Courtesy: Elizabeth Wickham
Dear Swim Mom:
My daughter was the fastest in our area when she was in the 9-10 age group. Now that she’s 13, she’s no longer the fastest. In fact, she only has a couple AA times. I’m afraid she’ll lose interest in swimming. Is there anything I can do to make her stay with swimming, or help her to get faster? Thanks for any help you can give me.
—Anonymous Swim Parent
Your daughter probably received a lot of attention for being fast at a young age and it may be disappointing for her to swim without the accolades. Kids grow and develop at their own rates and someone who was fast at a younger age will experience their peers catching up with them eventually. The important thing to remember is not to focus on her times at age 13. If you want your child to keep swimming, ask if she’s having fun and tell her that you love to watch her swim. Be supportive without putting on pressure to perform. It sounds like your daughter puts enough pressure on herself that it’s not a good idea to compare her with other swimmers.
Swimming has to be her sport and she shouldn’t be swimming solely to please her coach or parents. Yes, we want our kids to continue swimming to experience all the valuable life lessons like perseverance, time management, teamwork and good sportsmanship. With hard work and drive, faster times will surely be in her future. You can also ask your swim coach about private lessons if you think your daughter would benefit or enjoy them.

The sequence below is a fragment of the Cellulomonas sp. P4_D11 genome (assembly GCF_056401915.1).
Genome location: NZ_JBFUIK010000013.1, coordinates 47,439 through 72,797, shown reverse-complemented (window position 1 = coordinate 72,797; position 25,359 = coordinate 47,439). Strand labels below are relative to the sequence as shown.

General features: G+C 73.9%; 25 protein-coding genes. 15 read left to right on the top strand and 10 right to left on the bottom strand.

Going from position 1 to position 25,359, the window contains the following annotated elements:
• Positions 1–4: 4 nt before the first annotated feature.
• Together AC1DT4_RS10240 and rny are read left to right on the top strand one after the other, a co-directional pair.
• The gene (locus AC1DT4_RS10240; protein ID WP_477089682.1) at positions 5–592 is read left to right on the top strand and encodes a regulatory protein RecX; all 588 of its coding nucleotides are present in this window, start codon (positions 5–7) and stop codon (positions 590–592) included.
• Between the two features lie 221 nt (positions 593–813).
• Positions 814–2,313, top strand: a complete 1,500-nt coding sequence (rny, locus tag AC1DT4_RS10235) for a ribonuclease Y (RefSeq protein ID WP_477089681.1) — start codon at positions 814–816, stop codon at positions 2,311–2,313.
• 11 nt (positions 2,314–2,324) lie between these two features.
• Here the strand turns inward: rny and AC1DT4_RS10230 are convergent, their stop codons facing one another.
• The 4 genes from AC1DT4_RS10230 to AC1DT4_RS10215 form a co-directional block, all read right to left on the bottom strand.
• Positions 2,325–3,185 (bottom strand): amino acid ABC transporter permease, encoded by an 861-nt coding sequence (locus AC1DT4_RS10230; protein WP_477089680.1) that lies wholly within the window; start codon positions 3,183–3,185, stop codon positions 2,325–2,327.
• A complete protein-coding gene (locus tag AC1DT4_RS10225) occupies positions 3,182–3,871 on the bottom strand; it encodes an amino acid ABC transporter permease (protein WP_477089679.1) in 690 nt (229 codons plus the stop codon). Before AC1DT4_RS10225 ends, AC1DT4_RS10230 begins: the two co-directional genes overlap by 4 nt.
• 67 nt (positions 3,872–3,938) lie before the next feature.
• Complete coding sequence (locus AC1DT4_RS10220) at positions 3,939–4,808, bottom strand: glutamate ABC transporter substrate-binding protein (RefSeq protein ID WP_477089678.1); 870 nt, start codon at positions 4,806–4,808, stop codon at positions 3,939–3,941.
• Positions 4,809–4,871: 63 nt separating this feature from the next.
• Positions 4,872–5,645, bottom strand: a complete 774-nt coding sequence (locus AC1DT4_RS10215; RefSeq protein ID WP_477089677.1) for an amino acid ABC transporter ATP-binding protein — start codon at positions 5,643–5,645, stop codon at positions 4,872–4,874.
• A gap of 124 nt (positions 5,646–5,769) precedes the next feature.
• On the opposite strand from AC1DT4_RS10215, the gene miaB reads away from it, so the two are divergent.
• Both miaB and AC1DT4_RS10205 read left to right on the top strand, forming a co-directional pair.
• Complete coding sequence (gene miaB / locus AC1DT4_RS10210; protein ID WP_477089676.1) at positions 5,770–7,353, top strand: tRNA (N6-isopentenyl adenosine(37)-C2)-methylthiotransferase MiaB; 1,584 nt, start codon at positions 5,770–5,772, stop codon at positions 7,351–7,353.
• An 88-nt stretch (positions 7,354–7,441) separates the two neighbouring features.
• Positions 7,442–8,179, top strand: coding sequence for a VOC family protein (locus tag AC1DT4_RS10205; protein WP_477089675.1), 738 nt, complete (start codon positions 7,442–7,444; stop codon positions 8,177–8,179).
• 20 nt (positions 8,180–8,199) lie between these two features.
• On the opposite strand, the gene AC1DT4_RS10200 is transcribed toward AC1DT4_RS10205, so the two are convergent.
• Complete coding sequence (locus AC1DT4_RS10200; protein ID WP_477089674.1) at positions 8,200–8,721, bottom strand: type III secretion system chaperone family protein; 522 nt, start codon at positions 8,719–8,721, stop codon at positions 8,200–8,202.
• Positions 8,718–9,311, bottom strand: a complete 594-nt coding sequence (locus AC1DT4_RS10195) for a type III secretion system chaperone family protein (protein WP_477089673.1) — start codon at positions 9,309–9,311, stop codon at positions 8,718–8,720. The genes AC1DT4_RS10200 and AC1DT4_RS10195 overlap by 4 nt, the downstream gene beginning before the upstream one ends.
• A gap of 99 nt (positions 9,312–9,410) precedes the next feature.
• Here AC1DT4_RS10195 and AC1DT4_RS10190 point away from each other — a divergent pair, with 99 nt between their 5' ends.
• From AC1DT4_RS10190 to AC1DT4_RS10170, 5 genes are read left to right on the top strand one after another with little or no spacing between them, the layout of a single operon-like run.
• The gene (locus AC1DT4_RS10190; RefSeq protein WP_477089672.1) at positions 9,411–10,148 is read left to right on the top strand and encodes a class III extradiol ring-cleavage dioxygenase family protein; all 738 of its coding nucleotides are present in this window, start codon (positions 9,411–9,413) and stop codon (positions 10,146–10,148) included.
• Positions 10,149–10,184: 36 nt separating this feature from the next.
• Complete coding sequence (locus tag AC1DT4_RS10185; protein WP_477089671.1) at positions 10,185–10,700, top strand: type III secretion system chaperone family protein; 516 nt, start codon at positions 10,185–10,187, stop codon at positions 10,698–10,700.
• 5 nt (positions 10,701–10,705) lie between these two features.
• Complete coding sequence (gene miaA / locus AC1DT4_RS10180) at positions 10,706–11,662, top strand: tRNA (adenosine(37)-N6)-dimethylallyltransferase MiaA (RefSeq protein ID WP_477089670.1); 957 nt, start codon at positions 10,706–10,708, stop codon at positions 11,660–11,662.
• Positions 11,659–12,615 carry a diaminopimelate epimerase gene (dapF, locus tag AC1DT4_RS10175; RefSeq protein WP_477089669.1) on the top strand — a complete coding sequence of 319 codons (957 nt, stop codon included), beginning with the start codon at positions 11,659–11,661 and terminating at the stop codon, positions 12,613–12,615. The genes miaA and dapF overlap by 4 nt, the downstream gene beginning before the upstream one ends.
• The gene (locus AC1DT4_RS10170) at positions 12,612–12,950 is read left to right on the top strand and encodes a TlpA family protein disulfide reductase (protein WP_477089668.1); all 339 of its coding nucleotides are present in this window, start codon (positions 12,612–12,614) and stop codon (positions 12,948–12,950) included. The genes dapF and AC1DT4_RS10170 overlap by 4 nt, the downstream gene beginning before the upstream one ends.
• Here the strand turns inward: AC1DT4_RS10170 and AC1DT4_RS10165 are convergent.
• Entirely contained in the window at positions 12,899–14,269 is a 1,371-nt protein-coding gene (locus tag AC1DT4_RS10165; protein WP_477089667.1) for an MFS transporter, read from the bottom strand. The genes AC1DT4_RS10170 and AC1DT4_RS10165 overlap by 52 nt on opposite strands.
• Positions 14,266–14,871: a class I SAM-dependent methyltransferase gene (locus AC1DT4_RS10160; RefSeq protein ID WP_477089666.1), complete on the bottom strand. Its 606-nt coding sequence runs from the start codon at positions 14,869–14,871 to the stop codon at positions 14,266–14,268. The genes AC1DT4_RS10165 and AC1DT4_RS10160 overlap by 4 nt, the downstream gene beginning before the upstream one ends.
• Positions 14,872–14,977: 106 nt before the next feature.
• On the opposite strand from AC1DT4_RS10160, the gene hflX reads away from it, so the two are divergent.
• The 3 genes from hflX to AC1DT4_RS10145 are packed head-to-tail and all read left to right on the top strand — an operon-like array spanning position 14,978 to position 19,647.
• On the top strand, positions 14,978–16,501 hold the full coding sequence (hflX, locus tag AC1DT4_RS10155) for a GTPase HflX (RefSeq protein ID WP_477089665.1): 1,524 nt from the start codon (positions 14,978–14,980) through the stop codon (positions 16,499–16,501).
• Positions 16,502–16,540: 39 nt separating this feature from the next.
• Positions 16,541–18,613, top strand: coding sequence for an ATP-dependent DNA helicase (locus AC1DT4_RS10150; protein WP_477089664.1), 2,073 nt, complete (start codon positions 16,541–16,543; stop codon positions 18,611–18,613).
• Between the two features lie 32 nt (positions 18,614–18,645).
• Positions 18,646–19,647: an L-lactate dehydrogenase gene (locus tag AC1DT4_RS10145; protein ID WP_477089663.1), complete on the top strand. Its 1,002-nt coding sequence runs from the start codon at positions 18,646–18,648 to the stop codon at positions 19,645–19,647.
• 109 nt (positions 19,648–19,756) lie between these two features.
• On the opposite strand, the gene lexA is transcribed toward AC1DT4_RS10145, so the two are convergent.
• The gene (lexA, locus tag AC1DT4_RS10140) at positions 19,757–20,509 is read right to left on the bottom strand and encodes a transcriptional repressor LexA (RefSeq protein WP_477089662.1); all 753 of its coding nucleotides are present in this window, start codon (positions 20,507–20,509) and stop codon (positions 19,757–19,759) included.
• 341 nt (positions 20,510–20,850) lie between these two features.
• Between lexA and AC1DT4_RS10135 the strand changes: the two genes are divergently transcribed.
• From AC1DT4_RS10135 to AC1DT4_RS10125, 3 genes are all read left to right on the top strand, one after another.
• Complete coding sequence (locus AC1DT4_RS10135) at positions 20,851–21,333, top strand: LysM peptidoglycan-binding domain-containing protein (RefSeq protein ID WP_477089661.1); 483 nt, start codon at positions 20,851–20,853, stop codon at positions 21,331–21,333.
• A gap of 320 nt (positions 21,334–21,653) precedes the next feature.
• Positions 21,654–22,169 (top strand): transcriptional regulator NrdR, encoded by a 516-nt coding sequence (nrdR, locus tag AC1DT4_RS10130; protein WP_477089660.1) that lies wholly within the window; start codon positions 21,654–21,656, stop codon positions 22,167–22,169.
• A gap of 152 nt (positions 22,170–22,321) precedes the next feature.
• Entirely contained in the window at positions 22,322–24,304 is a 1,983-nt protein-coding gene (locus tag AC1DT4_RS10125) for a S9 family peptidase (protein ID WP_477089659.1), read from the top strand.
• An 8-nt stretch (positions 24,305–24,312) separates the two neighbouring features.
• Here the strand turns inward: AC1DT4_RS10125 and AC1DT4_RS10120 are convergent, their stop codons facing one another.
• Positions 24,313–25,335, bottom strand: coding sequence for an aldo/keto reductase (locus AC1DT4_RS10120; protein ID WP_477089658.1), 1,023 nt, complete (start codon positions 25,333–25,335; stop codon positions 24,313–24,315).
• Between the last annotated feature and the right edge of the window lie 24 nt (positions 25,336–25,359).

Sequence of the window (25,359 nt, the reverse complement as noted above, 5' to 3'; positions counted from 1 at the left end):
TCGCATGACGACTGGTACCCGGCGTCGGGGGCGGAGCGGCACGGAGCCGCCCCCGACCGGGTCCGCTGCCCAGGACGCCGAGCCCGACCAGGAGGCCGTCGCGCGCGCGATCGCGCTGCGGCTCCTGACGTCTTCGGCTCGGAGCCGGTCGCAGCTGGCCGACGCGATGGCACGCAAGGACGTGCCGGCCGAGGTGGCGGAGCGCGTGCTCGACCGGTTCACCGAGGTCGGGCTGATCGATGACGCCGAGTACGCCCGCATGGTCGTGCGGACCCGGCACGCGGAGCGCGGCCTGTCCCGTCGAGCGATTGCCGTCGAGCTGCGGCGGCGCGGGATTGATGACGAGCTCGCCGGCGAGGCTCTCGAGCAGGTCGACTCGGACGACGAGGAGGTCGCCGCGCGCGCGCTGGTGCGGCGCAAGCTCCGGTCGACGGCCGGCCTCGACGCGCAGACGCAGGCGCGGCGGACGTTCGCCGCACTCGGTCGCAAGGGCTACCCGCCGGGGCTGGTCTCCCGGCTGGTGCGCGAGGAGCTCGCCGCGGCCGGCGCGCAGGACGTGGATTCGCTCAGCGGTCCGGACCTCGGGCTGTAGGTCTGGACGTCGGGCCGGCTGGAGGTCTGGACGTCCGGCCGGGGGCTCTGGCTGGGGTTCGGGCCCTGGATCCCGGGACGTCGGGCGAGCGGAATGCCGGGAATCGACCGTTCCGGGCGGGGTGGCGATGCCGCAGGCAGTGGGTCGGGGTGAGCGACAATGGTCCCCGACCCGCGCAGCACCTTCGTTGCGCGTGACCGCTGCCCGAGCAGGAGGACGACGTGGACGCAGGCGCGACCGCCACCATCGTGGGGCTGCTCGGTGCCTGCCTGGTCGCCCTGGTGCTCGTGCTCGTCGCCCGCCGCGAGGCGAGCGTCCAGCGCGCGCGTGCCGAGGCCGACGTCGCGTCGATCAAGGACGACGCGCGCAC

Our kids need to love swimming for many more reasons than getting attention for their successes. Of course it is a part of it, but they should be having fun with friends, enjoy their team’s culture, look forward to practice and reap the rewards for their hard work. Plus, love swimming for the sake of swimming.
What advice do you have for “Anonymous Swim Parent” who wants to help their child stick with swimming and get faster?
Do you have a question for “Ask Swim Mom?” If so, email Elizabeth Wickham at [email protected] and your question may appear in an upcoming column.
Elizabeth Wickham volunteered for 14 years on her kids’ club team as board member, fundraiser, newsletter editor and “Mrs. meet manager.” She’s a writer with a bachelor of arts degree in editorial journalism from the University of Washington with a long career in public relations, marketing and advertising. Her stories have appeared in newspapers and magazines including the Los Angeles Times, Orange County Parenting and Ladybug. You can read more parenting tips on her blog.